Cheyenne, WY – The Wyoming Integrated Test Center (ITC) announced today that the University of Kentucky Center for Applied Energy Research (CAER) has signed a lease to use a portion the ITC’s large test bay as part of CAER’s Phase II application of the Fossil Fuel Large-Scale Pilots funding opportunity.
CAER was selected as one of nine Phase I grant recipients and is currently finalizing their Phase II application. CAER has validated their heat-integrated solvent-based system during a previous DOE-funded project and hopes to obtain one of two $50 million grants to design, construct, and operate a 10MWe pilot project. If CAER is the recipient of a Phase III grant, they will host this large-scale pilot at the ITC.
“We are excited to work with CAER and provide them with space at the ITC to continue to prove their technology. Partnerships like this highlight that carbon capture research and development is moving forward; and successful demonstration of large-scale projects gets us one step closer to commercial deployment of these innovative technologies,” said Jason Begger, Executive Director of the Wyoming Infrastructure Authority, the managing entity for the ITC. “The ITC is a great option for researchers looking to test these large-scale projects. As the only facility in the United States that allows for testing carbon management technologies at this scale, the ITC continues to gain attention from the CCUS community and we are happy to have Wyoming host these projects.”
“We look forward to partnering with the Wyoming Integrated Test Center to advance our groundbreaking CO
capture research and development,” said Kunlei Liu, Associate Director for Research at CAER and an Associate Professor in UK’s Department of Mechanical Engineering. “Over the past decade, our research team has made great strides in improving this technology at the bench-scale and pilot-scale. It is time to take our technology toward the next step in the commercialization process with this large-scale pilot project, and we have identified a partner in Wyoming that shares our passion for seeing this work come to fruition.”
Phase II applications will be considered in early 2019, with Phase III awards tentatively scheduled to be announced in Summer 2020. If CAER advances to the third and final phase of the process, they would have up to five years to design, build and operate the project.
The ITC currently has several other tenants slated to test their carbon capture, utilization, and sequestration technologies at the facility.
competing for the NRG COSIA Carbon XPRIZE will be completing their research onsite through 2020. Additionally, in April 2018 it was announced that
Kawasaki Heavy Industries, Ltd
. (KHI) will test their solid sorbent capture technology at the ITC.
Membrane Technology and Research, Inc. (MTR) has also listed the ITC as their preferred testing site on their Phase II funding application for this Fossil Fuel Large-Scale Pilot funding opportunity. If both MTR and CAER move forward, there is sufficient space available at the ITC to host both teams.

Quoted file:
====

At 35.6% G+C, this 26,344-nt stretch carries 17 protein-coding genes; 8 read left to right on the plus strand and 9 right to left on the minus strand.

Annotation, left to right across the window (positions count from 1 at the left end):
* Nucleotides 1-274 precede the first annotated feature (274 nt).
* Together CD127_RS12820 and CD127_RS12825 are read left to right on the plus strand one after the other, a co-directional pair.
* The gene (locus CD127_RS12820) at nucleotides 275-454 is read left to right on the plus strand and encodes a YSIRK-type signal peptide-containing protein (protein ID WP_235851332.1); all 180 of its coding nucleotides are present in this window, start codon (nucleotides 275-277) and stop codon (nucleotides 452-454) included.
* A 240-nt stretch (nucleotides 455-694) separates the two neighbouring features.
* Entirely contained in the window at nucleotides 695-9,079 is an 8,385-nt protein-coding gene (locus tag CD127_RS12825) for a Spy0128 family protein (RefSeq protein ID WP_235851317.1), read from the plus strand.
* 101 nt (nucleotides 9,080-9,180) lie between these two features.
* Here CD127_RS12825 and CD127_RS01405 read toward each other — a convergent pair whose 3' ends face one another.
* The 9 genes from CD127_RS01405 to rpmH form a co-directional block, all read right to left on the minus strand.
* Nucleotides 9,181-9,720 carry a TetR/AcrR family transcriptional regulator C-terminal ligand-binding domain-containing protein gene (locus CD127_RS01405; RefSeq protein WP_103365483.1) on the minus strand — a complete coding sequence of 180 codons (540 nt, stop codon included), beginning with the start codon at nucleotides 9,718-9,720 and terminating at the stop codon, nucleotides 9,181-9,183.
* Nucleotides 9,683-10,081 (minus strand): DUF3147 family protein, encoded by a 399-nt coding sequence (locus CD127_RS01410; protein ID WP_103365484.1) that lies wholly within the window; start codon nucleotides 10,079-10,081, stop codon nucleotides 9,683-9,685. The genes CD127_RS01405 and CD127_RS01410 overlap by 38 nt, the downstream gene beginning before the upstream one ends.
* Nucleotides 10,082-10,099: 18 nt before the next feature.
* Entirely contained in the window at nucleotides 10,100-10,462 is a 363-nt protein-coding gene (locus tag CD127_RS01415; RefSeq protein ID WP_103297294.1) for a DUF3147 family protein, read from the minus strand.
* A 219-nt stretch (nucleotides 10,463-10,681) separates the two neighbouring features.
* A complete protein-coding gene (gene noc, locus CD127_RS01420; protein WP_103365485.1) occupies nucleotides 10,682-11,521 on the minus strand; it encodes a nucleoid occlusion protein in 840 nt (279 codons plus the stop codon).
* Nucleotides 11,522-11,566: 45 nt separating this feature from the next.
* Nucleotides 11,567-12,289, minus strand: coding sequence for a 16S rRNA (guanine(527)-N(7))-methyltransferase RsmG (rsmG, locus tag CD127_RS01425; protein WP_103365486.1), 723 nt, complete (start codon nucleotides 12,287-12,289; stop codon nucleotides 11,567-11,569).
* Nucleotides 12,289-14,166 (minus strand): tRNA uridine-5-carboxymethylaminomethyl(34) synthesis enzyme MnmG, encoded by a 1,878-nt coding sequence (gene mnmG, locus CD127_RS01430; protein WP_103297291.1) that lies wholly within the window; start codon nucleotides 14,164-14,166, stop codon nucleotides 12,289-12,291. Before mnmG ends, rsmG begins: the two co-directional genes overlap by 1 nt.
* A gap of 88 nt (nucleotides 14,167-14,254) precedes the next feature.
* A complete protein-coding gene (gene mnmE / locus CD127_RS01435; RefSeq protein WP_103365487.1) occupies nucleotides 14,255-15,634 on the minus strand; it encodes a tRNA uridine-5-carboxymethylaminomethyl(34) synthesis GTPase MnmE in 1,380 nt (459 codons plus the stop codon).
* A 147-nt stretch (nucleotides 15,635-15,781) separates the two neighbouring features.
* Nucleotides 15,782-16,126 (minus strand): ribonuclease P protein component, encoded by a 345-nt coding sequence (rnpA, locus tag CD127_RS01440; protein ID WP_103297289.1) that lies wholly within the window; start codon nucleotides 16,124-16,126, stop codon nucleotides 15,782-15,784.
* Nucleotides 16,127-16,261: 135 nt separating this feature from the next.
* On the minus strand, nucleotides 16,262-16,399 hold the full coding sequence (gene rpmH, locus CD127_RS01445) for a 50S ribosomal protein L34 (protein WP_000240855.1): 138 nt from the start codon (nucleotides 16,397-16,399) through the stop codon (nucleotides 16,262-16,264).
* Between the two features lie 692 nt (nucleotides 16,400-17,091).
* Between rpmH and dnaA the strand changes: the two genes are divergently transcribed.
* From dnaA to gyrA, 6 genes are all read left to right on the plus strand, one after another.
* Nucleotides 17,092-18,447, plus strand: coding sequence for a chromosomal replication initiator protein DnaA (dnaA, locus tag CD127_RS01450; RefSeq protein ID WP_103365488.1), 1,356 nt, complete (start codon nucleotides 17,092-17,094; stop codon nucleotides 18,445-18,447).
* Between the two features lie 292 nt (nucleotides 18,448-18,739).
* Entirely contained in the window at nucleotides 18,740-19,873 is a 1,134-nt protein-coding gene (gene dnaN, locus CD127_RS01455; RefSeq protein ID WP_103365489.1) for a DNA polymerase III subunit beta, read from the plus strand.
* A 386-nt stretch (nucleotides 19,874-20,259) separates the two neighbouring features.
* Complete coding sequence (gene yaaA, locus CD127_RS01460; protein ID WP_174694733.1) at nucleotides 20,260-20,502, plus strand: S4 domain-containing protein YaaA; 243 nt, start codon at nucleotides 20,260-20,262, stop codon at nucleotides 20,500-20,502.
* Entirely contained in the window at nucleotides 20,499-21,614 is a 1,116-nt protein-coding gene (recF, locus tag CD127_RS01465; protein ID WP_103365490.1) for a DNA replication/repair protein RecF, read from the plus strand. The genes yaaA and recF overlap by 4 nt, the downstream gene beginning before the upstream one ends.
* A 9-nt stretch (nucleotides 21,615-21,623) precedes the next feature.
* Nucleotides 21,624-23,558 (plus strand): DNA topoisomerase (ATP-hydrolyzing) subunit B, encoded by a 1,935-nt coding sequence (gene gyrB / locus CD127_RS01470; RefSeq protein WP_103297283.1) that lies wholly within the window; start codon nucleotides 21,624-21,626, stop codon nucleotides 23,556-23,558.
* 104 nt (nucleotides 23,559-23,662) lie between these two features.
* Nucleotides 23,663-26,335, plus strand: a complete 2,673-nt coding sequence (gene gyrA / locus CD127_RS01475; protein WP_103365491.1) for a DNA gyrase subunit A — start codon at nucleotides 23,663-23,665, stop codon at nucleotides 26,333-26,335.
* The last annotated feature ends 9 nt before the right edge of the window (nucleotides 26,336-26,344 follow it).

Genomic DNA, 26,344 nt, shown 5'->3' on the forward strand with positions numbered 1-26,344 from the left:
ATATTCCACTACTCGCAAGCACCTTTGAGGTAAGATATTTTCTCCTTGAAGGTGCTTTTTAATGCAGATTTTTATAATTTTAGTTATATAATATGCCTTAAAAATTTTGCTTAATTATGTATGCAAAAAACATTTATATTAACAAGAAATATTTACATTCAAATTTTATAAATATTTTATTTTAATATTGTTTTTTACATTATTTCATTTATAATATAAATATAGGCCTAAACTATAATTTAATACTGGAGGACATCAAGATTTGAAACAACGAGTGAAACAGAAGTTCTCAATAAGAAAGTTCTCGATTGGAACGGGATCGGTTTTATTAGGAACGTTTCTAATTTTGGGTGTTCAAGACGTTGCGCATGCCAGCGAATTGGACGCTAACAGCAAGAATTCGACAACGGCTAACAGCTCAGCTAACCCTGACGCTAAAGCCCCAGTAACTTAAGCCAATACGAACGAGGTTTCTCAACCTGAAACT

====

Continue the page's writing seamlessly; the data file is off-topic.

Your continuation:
About the ITC
The ITC is a public-private partnership designed to foster the next generation of energy technology. The ITC provides space for researchers to test Carbon Capture, Utilization and Sequestration (CCUS) technologies using actual coal-based flue gas from the Dry Fork Station near Gillette.
In 2014, with the support and encouragement of Governor Matt Mead, the Wyoming State Legislature allocated $15 million in funding for the design, construction and operation of an integrated test center to study the capture, sequestration and management of carbon emissions from a Wyoming coal-based power plant. An additional $5 million commitment from private industry was required under the appropriation, which has since been secured from the Tri-State Generation and Transmission Association in addition to $1 million from the National Rural Electric Cooperative Association. Basin Electric Power Cooperative is providing additional in-kind contributions including engineering and construction management services at the Dry Fork Station host site, which is jointly owned by Basin Electric and the Wyoming Municipal Power Agency.
The ITC is one of a handful of such facilities around the world and only the second one in the United States. While many carbon capture technologies are being developed and studied in laboratory settings, the ITC will be one of the few research and testing facilities at an operating coal-fired powered plant. The ITC allows for real world testing at an active power plant and alleviates typical concerns over being able to transfer technology from a lab to a plant.
About University of Kentucky Center for Applied Energy Research
Since 1977, the University of Kentucky Center for Applied Energy Research (CAER) has served as one of the nation’s premier energy research and development institutes, collaborating with companies and government agencies to help maximize Kentucky’s – and the nation’s – energy resources.
CAER investigates energy technologies to improve the environment; contributes to technically sound policies related to coal, energy and the environment; adds to the teaching and instruction aim of UK by educating students from pre-college to postgraduate levels and being involved in labor force development for Kentucky; promotes UK's objective of developing and benefiting from its intellectual property with a balance between the publication of scientific results and patenting; and provides public service through scientific education and its energy-related competencies.